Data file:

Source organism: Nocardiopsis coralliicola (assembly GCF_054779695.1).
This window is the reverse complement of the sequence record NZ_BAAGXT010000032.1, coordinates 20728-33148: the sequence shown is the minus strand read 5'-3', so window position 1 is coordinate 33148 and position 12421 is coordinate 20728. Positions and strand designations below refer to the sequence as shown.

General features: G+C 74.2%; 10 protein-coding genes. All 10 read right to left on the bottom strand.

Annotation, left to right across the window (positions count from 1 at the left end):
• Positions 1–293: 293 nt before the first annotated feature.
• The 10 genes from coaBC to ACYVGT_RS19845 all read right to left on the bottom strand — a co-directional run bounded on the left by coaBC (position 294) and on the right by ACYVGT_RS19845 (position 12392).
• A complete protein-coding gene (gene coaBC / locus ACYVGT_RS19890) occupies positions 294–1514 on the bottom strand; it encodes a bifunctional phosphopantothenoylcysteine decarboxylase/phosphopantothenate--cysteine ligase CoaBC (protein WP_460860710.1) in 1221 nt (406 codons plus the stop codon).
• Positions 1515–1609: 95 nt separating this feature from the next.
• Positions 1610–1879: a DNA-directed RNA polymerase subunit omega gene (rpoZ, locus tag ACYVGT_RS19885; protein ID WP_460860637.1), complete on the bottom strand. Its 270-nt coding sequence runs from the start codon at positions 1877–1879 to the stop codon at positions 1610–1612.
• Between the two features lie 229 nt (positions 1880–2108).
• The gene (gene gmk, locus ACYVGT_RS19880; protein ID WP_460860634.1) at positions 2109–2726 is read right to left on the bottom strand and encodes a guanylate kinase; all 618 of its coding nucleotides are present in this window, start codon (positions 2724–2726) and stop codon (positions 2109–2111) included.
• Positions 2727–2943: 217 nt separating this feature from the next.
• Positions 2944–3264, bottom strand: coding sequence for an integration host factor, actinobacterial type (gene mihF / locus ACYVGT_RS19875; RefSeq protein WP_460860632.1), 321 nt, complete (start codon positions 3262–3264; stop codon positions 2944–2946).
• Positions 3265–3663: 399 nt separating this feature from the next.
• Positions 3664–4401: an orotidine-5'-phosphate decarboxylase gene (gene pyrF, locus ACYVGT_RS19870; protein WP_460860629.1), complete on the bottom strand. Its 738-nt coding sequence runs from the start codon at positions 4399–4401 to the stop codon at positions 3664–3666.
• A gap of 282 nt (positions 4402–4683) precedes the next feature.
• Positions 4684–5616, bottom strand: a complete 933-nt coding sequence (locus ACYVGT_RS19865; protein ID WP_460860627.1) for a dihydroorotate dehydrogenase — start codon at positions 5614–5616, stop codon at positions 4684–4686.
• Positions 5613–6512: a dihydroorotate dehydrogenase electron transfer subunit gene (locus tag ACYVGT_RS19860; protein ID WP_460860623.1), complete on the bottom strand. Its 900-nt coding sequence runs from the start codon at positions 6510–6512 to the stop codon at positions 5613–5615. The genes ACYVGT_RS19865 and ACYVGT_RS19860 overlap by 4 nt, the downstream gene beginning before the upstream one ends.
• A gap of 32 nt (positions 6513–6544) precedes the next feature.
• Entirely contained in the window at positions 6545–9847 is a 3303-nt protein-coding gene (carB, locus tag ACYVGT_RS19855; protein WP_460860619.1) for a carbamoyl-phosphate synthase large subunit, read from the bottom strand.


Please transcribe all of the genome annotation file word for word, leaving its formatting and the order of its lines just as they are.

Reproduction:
Source organism: Nocardiopsis coralliicola (assembly GCF_054779695.1).
This window is the reverse complement of the sequence record NZ_BAAGXT010000032.1, coordinates 20728-33148: the sequence shown is the minus strand read 5'-3', so window position 1 is coordinate 33148 and position 12421 is coordinate 20728. Positions and strand designations below refer to the sequence as shown.

General features: G+C 74.2%; 10 protein-coding genes. All 10 read right to left on the bottom strand.

Annotation, left to right across the window (positions count from 1 at the left end):
• Positions 1–293: 293 nt before the first annotated feature.
• The 10 genes from coaBC to ACYVGT_RS19845 all read right to left on the bottom strand — a co-directional run bounded on the left by coaBC (position 294) and on the right by ACYVGT_RS19845 (position 12392).
• A complete protein-coding gene (gene coaBC / locus ACYVGT_RS19890) occupies positions 294–1514 on the bottom strand; it encodes a bifunctional phosphopantothenoylcysteine decarboxylase/phosphopantothenate--cysteine ligase CoaBC (protein WP_460860710.1) in 1221 nt (406 codons plus the stop codon).
• Positions 1515–1609: 95 nt separating this feature from the next.
• Positions 1610–1879: a DNA-directed RNA polymerase subunit omega gene (rpoZ, locus tag ACYVGT_RS19885; protein ID WP_460860637.1), complete on the bottom strand. Its 270-nt coding sequence runs from the start codon at positions 1877–1879 to the stop codon at positions 1610–1612.
• Between the two features lie 229 nt (positions 1880–2108).
• The gene (gene gmk, locus ACYVGT_RS19880; protein ID WP_460860634.1) at positions 2109–2726 is read right to left on the bottom strand and encodes a guanylate kinase; all 618 of its coding nucleotides are present in this window, start codon (positions 2724–2726) and stop codon (positions 2109–2111) included.
• Positions 2727–2943: 217 nt separating this feature from the next.
• Positions 2944–3264, bottom strand: coding sequence for an integration host factor, actinobacterial type (gene mihF / locus ACYVGT_RS19875; RefSeq protein WP_460860632.1), 321 nt, complete (start codon positions 3262–3264; stop codon positions 2944–2946).
• Positions 3265–3663: 399 nt separating this feature from the next.
• Positions 3664–4401: an orotidine-5'-phosphate decarboxylase gene (gene pyrF, locus ACYVGT_RS19870; protein WP_460860629.1), complete on the bottom strand. Its 738-nt coding sequence runs from the start codon at positions 4399–4401 to the stop codon at positions 3664–3666.
• A gap of 282 nt (positions 4402–4683) precedes the next feature.
• Positions 4684–5616, bottom strand: a complete 933-nt coding sequence (locus ACYVGT_RS19865; protein ID WP_460860627.1) for a dihydroorotate dehydrogenase — start codon at positions 5614–5616, stop codon at positions 4684–4686.
• Positions 5613–6512: a dihydroorotate dehydrogenase electron transfer subunit gene (locus tag ACYVGT_RS19860; protein ID WP_460860623.1), complete on the bottom strand. Its 900-nt coding sequence runs from the start codon at positions 6510–6512 to the stop codon at positions 5613–5615. The genes ACYVGT_RS19865 and ACYVGT_RS19860 overlap by 4 nt, the downstream gene beginning before the upstream one ends.
• A gap of 32 nt (positions 6513–6544) precedes the next feature.
• Entirely contained in the window at positions 6545–9847 is a 3303-nt protein-coding gene (carB, locus tag ACYVGT_RS19855; protein WP_460860619.1) for a carbamoyl-phosphate synthase large subunit, read from the bottom strand.